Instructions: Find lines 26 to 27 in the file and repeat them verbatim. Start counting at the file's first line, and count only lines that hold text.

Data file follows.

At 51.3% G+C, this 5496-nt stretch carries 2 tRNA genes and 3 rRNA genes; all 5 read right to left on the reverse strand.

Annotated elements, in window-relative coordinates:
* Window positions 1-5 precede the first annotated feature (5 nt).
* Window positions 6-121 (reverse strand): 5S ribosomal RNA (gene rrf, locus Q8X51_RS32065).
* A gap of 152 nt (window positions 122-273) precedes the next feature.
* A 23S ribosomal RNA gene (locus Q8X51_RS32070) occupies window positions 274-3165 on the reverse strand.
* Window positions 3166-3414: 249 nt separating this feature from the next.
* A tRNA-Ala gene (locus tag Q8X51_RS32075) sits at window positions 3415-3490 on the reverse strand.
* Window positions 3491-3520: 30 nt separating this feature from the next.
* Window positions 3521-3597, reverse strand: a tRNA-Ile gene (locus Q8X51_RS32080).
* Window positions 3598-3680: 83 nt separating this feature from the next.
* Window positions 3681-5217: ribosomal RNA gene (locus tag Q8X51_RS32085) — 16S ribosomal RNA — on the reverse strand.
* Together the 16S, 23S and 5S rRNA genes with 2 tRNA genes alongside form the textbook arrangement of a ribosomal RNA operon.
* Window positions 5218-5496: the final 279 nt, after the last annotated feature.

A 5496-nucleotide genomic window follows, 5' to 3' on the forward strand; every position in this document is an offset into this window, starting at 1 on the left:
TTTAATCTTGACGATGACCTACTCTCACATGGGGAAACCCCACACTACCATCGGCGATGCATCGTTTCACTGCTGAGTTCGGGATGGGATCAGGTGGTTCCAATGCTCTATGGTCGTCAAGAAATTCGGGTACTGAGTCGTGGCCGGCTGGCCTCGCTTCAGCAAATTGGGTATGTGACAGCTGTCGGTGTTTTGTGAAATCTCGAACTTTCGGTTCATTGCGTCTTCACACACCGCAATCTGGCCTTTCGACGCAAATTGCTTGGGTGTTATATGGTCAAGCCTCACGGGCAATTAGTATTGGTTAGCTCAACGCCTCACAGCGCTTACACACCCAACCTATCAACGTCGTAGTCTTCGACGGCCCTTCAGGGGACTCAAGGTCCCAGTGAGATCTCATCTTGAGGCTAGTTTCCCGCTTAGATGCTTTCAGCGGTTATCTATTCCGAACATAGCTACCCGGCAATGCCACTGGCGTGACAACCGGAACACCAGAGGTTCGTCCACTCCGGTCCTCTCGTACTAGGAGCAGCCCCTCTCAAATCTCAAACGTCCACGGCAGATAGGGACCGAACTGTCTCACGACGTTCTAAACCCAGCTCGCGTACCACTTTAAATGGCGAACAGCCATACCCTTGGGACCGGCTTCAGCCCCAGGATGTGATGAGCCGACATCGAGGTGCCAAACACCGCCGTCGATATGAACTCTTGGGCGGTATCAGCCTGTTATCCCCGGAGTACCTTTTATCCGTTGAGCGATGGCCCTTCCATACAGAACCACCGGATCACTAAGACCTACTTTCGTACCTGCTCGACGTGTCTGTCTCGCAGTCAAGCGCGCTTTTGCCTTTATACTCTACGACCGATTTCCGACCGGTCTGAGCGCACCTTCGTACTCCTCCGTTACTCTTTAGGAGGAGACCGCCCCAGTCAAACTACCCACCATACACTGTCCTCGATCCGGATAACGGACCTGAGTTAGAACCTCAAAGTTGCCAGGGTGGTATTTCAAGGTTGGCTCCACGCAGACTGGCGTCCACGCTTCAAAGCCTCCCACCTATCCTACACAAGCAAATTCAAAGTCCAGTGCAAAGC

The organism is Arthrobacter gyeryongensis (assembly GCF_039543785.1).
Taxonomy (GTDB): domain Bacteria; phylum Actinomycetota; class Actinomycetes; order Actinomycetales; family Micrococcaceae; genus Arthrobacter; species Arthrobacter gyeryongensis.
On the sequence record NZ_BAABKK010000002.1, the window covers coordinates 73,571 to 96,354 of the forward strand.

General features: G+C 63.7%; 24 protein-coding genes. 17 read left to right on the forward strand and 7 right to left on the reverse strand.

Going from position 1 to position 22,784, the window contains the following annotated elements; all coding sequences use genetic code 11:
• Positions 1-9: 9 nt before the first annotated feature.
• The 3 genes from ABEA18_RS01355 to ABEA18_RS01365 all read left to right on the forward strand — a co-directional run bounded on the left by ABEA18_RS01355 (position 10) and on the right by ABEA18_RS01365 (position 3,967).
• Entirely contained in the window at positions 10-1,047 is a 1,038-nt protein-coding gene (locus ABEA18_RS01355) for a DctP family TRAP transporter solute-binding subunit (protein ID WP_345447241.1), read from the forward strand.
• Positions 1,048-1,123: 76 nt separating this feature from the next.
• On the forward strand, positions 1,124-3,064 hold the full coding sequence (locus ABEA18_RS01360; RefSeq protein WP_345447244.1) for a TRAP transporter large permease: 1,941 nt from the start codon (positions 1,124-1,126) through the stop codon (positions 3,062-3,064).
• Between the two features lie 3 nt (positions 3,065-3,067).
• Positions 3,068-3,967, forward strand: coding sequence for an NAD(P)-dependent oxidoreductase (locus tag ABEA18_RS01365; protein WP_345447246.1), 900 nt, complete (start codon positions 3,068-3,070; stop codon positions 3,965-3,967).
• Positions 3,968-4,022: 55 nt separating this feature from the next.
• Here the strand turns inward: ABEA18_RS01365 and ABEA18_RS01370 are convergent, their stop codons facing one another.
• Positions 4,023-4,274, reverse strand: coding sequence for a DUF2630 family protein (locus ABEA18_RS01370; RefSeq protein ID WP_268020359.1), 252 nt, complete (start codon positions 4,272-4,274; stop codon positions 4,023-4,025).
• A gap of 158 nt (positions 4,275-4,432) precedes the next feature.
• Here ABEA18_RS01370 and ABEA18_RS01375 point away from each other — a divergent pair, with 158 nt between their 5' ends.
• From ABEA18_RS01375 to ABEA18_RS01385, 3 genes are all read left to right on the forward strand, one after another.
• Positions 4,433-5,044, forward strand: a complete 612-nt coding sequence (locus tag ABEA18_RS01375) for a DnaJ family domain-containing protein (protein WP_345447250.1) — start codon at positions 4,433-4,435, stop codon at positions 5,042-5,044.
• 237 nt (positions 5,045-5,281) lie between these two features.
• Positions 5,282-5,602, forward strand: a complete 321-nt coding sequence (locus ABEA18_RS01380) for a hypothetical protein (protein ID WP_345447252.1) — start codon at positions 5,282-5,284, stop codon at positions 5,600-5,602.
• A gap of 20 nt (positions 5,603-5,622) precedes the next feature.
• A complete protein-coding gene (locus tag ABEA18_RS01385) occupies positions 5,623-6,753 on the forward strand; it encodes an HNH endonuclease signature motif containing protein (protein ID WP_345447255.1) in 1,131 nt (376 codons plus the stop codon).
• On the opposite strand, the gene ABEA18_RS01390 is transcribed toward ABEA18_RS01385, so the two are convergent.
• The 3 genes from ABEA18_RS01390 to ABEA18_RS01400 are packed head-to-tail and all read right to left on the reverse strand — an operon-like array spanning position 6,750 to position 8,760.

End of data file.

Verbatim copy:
• On the forward strand, positions 1,124-3,064 hold the full coding sequence (locus ABEA18_RS01360; RefSeq protein WP_345447244.1) for a TRAP transporter large permease: 1,941 nt from the start codon (positions 1,124-1,126) through the stop codon (positions 3,062-3,064).
• Between the two features lie 3 nt (positions 3,065-3,067).